Should no Republican candidate earn enough delegates before their scheduled convention in Cleveland, Ohio, a brokered convention (or contested convention) could enable a candidate to step forward in order to lead the party. To cross the finishing line, a candidate must win at least 1,237 of the 2,472 delegates up for grabs, however such an outcome is looking less likely as the primaries roll on throughout the months. The simplicity of a popular vote is thrown into disrepute should a brokered convention take place, and this itself requires an explanation.
What Happens in a Brokered Convention?
|Step 1||State delegates announce their primary winner(s)|
|Step 2||Delegates are released from their state primary winner(s)|
|Step 3||Candidates work the convention floor to win over delegates|
|Step 4||Several rounds of voting as candidates drop out and endorse others|
|Step 5||Voting ends when one candidate has 1,237 delegates|
As the race for the White House heats up, there is much talk of a brokered convention within the Republican Party, and instances of this are quite rare as the last time this occurred was back in 1952.
A brokered convention (or, more properly, a ‘contested convention’) happens when no candidate has a majority of the delegates needed to secure the nomination. A vote is taken, this is called the first ballot, and if no candidate has the number of delegates needed, the convention is considered contested; this is when things start to get a bit tricky. Once a convention is contested, the delegates are no longer tied to their original candidates and are free to vote for whomever they want, and all bets are off.
This is when a substantial amount of wheeling and dealing takes place. Delegates can be persuaded to make changes to their original vote, and the candidate who originally had the most delegates could lose their support and suddenly be side-lined. The voting continues until a candidate wins the necessary number of delegates.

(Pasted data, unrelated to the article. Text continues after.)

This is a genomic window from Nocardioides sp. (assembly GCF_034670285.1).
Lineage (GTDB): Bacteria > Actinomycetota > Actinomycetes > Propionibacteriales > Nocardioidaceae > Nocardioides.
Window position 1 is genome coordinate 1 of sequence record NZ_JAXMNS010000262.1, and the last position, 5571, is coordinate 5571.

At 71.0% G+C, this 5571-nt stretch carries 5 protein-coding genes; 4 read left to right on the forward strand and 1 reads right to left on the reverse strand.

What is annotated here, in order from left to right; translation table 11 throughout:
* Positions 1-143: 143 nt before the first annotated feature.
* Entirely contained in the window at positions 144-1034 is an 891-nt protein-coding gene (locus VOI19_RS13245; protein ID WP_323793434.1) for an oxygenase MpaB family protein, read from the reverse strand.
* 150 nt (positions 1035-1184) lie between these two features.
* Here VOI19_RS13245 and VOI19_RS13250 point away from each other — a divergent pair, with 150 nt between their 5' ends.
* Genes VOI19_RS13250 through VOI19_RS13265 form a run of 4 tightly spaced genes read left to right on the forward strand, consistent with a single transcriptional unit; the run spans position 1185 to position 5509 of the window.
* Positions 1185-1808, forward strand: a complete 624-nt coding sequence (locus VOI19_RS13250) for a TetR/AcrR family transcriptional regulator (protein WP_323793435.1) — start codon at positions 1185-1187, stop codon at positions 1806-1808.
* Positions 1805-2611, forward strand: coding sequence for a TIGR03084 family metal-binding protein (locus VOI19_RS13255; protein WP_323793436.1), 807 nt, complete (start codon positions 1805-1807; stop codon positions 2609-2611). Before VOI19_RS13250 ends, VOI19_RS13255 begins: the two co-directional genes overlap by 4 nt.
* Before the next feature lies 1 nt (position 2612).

Anyone Can Win
Back in 1880, James Garfield didn’t even run for President, but became the unexpected winner, after going through 35 rounds of ballots and gaining the support of two leading candidates, and some think a similar scenario may be possible this time around, with Donald Trump going head-to-head with the Republican establishment. Rubio, Carson and any of the other 2016 Republican candidates could gain enough momentum in between voting rounds to become President. Who knows, Jeb Bush could come back and surprise everyone.
Brokered Convention Quick Facts
|Last Time This Happened||1952|
|Longest Brokered Convention||103 Rounds of Ballots in 1924|
|Last President Elected from a Contested Convention||Franklin Roosevelt in 1932|
A brokered convention for the Republican Party would quite simply stretch democracy to its limits, as a sizable chunk of the GOP establishment would struggle to throw its weight behind Donald Trump. Questions of legitimacy may also ensue, as a brokered convention could see a rush of support for a candidate such as John Kasich, despite the fact he is trailing behind in the delegate count. In this day and age, brokered conventions are not considered to be desirable as it suggests that a party is suffering from fragmentation; a notion that could cost the Republicans the election.